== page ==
Pos Malaysia : worth the fuss to privatise?

When Pos Malaysia was listed as a public limited company, it baffled me. Why bother privatising a monopoly? Remove the profit element and instill healthy working culture, and Malaysians can be spared the profiteering increase of postage from RM0.30 to RM0.70.

If privatisation is to provide more efficient service then the excellent article below spelt out the less than ideal situation beneath the exciting images portrayed by Pos Malaysia for the past few years.

In addition to the crippling Transmile Group scandal which whacked RM200-RM300 million off the profits of Pos Malaysia, the article also highlighted that its chairman and managing director had resigned over irregularities in land sales and award of contracts.


The fact that the chairman and managing director (bumiputras, no less) could only resign* in protest suggested that there were higher powers at work that frustrated & probably prevented capable and honest professionals from taking the necessary corrective action.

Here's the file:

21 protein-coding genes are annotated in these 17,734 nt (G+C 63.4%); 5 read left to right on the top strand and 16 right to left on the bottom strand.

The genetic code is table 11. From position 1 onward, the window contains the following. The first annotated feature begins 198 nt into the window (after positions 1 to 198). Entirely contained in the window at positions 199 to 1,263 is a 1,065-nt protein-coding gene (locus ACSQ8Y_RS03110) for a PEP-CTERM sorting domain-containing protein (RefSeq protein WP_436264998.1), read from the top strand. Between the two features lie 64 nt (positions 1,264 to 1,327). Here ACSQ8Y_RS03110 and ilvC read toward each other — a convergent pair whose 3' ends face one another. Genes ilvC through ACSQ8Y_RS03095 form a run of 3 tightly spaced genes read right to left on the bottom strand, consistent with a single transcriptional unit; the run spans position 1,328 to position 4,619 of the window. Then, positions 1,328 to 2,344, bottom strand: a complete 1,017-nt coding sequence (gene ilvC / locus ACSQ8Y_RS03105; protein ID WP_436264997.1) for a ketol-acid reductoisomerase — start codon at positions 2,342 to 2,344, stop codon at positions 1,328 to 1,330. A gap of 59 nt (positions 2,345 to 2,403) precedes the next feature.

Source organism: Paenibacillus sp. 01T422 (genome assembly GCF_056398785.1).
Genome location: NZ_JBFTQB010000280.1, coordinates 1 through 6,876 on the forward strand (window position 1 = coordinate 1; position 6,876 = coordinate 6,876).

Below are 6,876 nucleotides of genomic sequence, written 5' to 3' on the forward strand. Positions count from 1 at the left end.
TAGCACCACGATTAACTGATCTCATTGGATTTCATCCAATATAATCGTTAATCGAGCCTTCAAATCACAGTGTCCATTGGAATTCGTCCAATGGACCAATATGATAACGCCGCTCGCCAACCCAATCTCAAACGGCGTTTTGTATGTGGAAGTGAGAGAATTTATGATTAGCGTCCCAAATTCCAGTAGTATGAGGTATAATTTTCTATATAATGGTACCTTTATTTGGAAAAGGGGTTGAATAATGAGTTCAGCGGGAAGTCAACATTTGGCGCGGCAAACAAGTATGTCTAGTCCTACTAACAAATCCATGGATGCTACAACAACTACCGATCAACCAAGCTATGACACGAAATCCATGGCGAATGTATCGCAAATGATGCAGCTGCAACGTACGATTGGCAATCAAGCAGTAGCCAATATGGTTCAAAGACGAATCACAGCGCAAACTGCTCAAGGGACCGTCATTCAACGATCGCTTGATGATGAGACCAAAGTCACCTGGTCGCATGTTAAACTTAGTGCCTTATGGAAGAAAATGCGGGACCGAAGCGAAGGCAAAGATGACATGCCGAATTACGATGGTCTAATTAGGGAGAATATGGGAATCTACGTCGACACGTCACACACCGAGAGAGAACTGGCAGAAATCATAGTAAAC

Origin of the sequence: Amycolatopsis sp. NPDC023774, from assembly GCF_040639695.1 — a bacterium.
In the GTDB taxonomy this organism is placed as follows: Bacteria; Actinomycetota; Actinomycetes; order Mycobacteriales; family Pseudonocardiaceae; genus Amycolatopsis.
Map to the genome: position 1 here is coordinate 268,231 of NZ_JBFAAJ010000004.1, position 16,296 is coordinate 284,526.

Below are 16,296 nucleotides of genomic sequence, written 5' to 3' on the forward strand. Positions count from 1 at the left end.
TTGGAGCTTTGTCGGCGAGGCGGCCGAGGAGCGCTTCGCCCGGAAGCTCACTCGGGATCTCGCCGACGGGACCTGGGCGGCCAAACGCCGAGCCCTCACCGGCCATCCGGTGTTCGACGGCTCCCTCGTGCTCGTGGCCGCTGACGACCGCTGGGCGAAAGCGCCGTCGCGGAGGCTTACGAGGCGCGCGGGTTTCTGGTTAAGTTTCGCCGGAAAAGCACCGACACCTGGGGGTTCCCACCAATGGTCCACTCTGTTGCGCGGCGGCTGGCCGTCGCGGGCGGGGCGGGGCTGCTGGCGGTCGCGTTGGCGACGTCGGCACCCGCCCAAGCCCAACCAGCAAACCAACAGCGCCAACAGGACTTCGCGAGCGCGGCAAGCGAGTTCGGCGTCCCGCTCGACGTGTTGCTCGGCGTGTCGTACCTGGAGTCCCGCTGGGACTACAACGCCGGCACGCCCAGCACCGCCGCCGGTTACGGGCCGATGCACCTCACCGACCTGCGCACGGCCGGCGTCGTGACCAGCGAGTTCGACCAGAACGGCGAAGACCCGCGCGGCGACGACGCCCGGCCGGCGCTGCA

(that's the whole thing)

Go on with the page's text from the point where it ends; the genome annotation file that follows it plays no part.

This kind of working environment will deter high calibre overseas based Malaysians from coming back. This is more important than the 15% income tax abruptly announced by Najib of which the details have yet to be worked out.

*foot note:

Very recently, the chairman took Pos Malaysia and Khazanah to court for breach of chairmanship contract.


In the first suit, Adam is suing the Minister of Finance, the government and Pos Malaysia Bhd. In the second suit, which was filed separately, he named Khazanah Nasional Berhad managing director Tan Sri Azman Mokhtar as the defendant.

Adam told Bernama that his suit against Pos Malaysia had been settled amicably after he withdrew his legal action against it about three months ago.